President Donald Trump on Wednesday said he'd consider re-entering the Trans-Pacific Partnership (TPP) trade deal, which he vehemently campaigned against, if he strikes a “substantially better” agreement.
Trump, who made withdrawing the U.S. from the controversial TPP deal a tentpole of his 2016 campaign, told CNBC in an interview at the World Economic Forum in Davos, Switzerland: “I would do TPP if we were able to make a substantially better deal.”
“The deal was terrible, the way it was structured was terrible,” the president said. “If we did a substantially better deal, I would be open to TPP.”
— CNBC Now (@CNBCnow) January 25, 2018
In January 2017, as one of Trump's first moves as president, he formally withdrew the United States from the Trans-Pacific Partnership trade deal.
The move received both praise and criticism from Washington. Sen. John McCain (R-Ariz.) called it “a serious mistake that will have lasting consequences for America's economy and our strategic position in the Asia-Pacific region.”
However, Sen. Bernie Sanders (I-Vt.), a staunch critic of TPP, applauded the president for keeping his promise.
“I am glad the Trans-Pacific Partnership is dead and gone. For the last 30 years, we have had a series of trade deals — including the North American Free Trade Agreement, permanent normal trade relations with China and others — which have cost us millions of decent-paying jobs and caused a 'race to the bottom' which has lowered wages for American workers,” Sanders said. “If President Trump is serious about a new policy to help American workers, then I would be delighted to work with him.”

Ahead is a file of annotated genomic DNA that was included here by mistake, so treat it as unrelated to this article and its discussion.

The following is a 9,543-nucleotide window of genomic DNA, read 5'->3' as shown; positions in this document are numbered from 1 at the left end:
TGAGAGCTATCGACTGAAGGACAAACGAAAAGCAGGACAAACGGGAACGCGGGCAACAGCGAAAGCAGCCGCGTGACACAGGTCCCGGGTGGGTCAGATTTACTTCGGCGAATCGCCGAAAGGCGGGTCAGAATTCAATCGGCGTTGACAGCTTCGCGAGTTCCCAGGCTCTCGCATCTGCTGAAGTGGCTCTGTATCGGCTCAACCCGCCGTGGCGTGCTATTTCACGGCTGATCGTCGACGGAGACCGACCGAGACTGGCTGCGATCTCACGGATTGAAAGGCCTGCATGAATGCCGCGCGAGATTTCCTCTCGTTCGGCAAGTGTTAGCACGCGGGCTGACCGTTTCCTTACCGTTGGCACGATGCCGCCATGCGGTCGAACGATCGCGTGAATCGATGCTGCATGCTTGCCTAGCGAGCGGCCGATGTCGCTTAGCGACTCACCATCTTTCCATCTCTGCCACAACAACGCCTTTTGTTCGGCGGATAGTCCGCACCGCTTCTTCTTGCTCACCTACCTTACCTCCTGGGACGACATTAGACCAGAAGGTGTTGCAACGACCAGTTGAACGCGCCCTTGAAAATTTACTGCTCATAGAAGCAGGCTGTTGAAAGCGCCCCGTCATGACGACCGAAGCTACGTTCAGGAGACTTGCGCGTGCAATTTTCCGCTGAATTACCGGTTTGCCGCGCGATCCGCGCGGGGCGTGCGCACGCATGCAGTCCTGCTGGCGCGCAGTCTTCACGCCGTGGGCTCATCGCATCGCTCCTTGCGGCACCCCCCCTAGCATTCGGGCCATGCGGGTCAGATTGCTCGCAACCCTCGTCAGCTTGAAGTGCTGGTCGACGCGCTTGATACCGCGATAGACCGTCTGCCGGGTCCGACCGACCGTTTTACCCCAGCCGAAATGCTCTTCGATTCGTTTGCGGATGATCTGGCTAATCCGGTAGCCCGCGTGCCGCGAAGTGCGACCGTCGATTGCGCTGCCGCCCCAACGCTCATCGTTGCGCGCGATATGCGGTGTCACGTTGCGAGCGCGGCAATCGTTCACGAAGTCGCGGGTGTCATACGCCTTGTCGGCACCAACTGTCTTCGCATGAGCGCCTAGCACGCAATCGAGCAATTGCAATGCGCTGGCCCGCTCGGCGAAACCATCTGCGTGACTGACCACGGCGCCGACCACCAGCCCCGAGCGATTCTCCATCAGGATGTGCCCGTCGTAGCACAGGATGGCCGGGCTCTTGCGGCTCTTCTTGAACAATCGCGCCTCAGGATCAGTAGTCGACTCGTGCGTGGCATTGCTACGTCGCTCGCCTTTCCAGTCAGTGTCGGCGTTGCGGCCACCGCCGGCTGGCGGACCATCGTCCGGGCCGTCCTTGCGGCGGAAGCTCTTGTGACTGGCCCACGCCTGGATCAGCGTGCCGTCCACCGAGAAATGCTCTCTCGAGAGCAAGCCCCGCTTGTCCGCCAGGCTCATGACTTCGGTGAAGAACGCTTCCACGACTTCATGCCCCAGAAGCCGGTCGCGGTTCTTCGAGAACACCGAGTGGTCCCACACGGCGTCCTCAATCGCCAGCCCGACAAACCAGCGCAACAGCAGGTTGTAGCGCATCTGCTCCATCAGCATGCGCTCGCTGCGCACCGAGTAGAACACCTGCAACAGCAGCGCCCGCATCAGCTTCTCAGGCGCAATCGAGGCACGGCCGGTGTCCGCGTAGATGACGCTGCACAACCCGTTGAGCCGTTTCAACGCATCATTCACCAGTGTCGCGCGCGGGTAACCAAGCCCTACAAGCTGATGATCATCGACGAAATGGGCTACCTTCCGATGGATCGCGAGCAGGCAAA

Throughout the 2016 campaign, Trump often used graphic language to rip the trade deal.
“The Trans-Pacific Partnership is another disaster, done and pushed by special interests who want to rape our country,” then-candidate Trump said at a rally in St. Clairsville, Ohio. “Just a continuing rape of our country. That's what it is, too.”